Bookmarks for 22 mag 2015 through 29 mag 2015

These are my links for 22 mag 2015 through 29 mag 2015:

  • Reducing PDF file-size in Linux | The Road to Elysium – The other day I downloaded a PDF that ended up being a whole lot bigger than I thought. A “whopping” 230MB, which is another deal compared to the 30MB PDF’s that I’m accustomed to. So how to reduce the file-size? Ghostscript to the rescue!
  • Automate tmux sessions with tmuxinator – For those of us who spend a lot of time at a terminal, tmux is almost always part of our standard arsenal of tools. In my quest to make tmux a little more flexible, I came across tmuxinator today.
  • About ShellCheck – ShellCheck is a static analysis and linting tool for sh/bash scripts. It's mainly focused on handling typical beginner and intermediate level syntax errors and pitfalls where the shell just gives a cryptic error message or strange behavior, but it also reports on a few more advanced issues where corner cases can cause delayed failures.

Bookmarks for 15 mag 2015 through 17 mag 2015

These are my links for 15 mag 2015 through 17 mag 2015:

Bookmarks for 13 feb 2015 through 15 feb 2015

These are my links for 13 feb 2015 through 15 feb 2015:

  • Search for property information from Land Registry – GOV.UK – Find information about a property in England or Wales, even if you don’t own it. Search by address to find the owner, how far its general boundaries extend and whether it’s at risk of flooding.
  • London Rents map | London City Hall – The London Rents Map shows average private sector rents for different types of home across London. Search the Rents Map by entering a location and a property type in the box below. The data on average rents is given at postcode district level (SW19 or E7, for example), and is based on a sample covering the last 12 months (up to the date shown in the last update box) so does not fully reflect the most recent short-term trends in the market.
  • Wineskin: play your favorite Windows games on Mac OS X without needing Microsoft Windows | Wineskin, Play your favorite Windows games on Mac OS X without needing Microsoft Windows – Wineskin is a tool used to make ports of Windows software to Mac OS X.  The ports are in the form of normal Mac application bundle wrappers.  It works like a wrapper around the Windows software, and you can share just the wrappers if you choose. Best of all, its free!   Make ports/wrappers to share with others, make ports of your own open source, free, or commercial software, or just make a port for yourself!  Why install and use Windows if you don’t need to?
  • Liberio | Simple eBook creation and publishing. – No more complicated exports or data handling with ePub files. Create your own eBooks for free with only one click right from the cloud or your computer, and start publishing with Liberio.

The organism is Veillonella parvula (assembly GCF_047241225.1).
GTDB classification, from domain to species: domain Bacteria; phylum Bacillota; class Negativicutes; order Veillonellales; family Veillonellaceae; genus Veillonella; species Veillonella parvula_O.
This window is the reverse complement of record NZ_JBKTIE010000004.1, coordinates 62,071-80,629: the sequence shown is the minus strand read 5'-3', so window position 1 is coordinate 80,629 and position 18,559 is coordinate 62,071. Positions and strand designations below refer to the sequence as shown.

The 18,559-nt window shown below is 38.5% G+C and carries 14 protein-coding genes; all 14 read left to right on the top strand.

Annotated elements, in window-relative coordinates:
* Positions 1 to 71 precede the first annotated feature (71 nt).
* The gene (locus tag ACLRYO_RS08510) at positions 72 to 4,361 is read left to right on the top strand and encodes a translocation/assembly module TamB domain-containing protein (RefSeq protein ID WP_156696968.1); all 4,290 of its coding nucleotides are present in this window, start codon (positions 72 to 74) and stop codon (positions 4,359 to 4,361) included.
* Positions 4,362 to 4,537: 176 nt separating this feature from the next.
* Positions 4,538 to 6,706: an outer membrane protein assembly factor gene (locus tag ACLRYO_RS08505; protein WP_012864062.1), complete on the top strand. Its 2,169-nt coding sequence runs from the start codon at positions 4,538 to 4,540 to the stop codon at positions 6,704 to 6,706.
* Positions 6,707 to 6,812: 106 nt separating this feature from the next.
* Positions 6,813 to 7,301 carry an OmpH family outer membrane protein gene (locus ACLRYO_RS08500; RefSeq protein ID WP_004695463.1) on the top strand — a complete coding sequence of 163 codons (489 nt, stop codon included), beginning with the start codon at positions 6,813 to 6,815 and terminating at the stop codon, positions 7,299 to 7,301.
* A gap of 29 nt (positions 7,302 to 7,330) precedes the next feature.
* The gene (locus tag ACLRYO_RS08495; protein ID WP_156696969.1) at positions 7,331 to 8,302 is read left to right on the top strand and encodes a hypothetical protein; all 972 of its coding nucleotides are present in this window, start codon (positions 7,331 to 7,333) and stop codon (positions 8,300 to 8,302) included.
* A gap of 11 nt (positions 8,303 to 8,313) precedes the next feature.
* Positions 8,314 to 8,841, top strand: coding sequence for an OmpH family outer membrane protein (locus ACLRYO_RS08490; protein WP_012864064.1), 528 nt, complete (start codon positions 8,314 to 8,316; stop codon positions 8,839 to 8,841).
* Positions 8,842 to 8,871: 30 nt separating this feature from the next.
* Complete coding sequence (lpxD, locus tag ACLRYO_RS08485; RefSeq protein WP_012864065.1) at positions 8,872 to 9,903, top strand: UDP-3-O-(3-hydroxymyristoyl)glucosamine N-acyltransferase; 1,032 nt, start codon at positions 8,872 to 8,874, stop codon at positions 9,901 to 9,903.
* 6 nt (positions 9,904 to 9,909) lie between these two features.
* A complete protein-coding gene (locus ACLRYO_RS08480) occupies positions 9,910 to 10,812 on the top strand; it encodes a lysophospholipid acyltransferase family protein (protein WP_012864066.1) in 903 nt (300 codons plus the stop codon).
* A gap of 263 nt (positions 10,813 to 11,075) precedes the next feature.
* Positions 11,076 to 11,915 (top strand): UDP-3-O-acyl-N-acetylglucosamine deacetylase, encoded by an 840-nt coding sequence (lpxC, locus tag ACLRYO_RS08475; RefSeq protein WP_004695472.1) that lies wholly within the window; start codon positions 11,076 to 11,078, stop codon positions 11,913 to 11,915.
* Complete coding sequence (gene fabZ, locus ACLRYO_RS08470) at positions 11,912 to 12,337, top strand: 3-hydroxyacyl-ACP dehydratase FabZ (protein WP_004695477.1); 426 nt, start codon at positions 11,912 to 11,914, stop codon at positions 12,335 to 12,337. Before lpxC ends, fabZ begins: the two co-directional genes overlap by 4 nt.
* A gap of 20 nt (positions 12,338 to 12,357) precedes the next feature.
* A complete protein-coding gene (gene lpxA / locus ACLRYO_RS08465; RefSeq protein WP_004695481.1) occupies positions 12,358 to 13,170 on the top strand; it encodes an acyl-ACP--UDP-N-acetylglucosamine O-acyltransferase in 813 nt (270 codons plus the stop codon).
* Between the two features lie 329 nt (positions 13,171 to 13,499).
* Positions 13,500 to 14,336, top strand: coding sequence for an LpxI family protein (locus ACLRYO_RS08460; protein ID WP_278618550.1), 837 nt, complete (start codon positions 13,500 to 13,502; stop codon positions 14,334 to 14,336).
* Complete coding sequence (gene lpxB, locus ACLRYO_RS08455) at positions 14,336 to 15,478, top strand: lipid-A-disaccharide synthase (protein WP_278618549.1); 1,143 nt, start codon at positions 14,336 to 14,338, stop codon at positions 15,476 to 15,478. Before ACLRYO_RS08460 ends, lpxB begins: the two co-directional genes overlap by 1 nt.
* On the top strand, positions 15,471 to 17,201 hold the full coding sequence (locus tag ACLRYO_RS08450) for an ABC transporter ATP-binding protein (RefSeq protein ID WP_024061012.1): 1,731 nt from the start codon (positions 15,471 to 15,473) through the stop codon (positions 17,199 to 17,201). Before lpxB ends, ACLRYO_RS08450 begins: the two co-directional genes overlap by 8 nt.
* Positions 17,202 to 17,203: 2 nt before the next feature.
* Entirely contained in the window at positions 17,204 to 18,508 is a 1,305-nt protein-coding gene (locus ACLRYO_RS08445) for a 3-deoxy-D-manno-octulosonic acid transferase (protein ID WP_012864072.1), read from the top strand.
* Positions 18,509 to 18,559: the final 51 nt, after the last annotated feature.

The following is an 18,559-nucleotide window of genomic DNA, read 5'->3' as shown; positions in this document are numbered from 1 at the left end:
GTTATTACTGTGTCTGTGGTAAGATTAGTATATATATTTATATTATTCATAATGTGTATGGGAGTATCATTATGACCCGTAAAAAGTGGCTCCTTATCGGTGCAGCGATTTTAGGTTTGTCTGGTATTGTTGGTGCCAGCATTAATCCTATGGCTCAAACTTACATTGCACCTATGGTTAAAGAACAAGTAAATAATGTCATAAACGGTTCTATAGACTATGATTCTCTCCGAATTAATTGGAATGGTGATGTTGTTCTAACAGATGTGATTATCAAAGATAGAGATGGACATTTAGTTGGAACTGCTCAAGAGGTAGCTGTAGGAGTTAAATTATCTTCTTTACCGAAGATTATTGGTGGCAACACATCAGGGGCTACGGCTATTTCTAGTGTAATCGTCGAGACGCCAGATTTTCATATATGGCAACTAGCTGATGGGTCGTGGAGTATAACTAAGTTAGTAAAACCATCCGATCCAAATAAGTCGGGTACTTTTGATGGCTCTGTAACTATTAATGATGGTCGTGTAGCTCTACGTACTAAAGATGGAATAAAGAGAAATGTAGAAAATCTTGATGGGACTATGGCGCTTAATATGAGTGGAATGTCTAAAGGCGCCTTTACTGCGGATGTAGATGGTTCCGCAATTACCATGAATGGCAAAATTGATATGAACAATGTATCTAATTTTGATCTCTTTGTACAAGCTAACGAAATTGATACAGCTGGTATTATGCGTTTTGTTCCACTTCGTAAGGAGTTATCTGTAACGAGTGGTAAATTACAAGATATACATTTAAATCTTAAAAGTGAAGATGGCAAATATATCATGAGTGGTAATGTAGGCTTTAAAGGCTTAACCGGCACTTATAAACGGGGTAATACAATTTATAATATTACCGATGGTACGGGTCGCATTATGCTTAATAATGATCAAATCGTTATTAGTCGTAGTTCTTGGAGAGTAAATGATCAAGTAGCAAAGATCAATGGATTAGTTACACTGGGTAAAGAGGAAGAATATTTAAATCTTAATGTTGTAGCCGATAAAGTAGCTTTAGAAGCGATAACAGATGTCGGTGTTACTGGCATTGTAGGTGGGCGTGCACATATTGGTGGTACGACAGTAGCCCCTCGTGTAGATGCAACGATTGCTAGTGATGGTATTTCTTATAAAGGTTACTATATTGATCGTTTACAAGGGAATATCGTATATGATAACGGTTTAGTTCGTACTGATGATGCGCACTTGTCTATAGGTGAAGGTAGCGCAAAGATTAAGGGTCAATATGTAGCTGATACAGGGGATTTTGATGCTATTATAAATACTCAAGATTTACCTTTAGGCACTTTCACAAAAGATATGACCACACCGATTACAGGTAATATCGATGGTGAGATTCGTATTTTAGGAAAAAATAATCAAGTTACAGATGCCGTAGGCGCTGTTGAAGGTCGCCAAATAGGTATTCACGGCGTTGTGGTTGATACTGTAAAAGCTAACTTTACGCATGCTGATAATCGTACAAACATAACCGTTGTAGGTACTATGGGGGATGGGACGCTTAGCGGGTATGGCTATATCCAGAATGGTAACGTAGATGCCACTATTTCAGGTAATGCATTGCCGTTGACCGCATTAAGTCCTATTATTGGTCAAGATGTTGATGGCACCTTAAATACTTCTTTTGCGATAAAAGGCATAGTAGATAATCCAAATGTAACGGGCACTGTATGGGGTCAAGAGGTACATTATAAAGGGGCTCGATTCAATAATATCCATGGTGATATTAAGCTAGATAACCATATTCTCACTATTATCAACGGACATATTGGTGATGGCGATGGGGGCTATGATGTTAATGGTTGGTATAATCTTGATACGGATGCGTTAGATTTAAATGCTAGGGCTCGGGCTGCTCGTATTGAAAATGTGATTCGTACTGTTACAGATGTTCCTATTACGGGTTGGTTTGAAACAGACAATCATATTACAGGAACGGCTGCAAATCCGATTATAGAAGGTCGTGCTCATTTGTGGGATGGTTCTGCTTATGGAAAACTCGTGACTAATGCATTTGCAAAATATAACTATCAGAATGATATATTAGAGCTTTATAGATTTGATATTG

• Writer2ePub – Writer2ePub (W2E) is an extension for or LibreOffice which allows you to create an ePub file from any file format that Writer can read. You can easily generate an ePub of professional quality that you can edit with the appropriate ePub-authoring tools later. Moreover, W2E fixes several formatting errors and generates by default a logical layout, in line with the traditional editorial standards.

Bookmarks for 3 dic 2014 from 13:03 to 13:41

These are my links for 3 dic 2014 from 13:03 to 13:41:

  • git-flow cheatsheet – git-flow are a set of git extensions to provide high-level repository operations for Vincent Driessen's branching model. more This cheatsheet shows the basic usage and effect of git-flow operations
  • Voluntary – […] Our goal is to create open source software that promotes freedom of expression, privacy and the decentralization of power with an eye towards usability […] (Just for OSX at the moment)
  • A Visual Git Reference – This page gives brief, visual reference for the most common commands in git. Once you know a bit about how git works, this site may solidify your understanding.
  • SSH_VPN – Community Help Wiki – This page discusses using SSH to set up SSH-based point to point connections, which can then be used to create routes that create virtual private networks. Note that using SSH in this fashion is not the "best" way to create a permanent, stable VPN. Notably, SSH uses TCP, and TCP over TCP can provide abysmal performance under pathological conditions.
  • VPN over SSH – This how-to is intended to cover the details of how to establish a VPN (Virtual Private Network) over a SSH connection. Starting with open-ssh 4.3, you can now use a ssh connection to set up a VPN. This is technically termed "layer-3 IP-in-SSH tunnelling" and is not using ssh to port forward (ssh -L ) or create a dynamic "application level" forwarding (SOCKS) (ssh -D ). Rather a VPN is established using a SSH connection to create a virtual interface, tun0. Advantages : IMO, this technique is easier to set up then openvpn, especially if you are using a single client. Works with most Linux distributions without the need to install any additional software on the clients. The server only needs openssh-server. This protocol uses udp to transmit tunneled tcp connections resulting in a more stable connection compared with port forwarding (using ssh with the -L or -D options). Disadvantages : As of yet I do not know of a windows client which will use this protocol. If you are needing to set up a VPN with numerous clients I would use openvpn. Although there are several "how-to's" on the web, most of them assume you know something about networking and routing. This page attempts to explain some of the "missing details".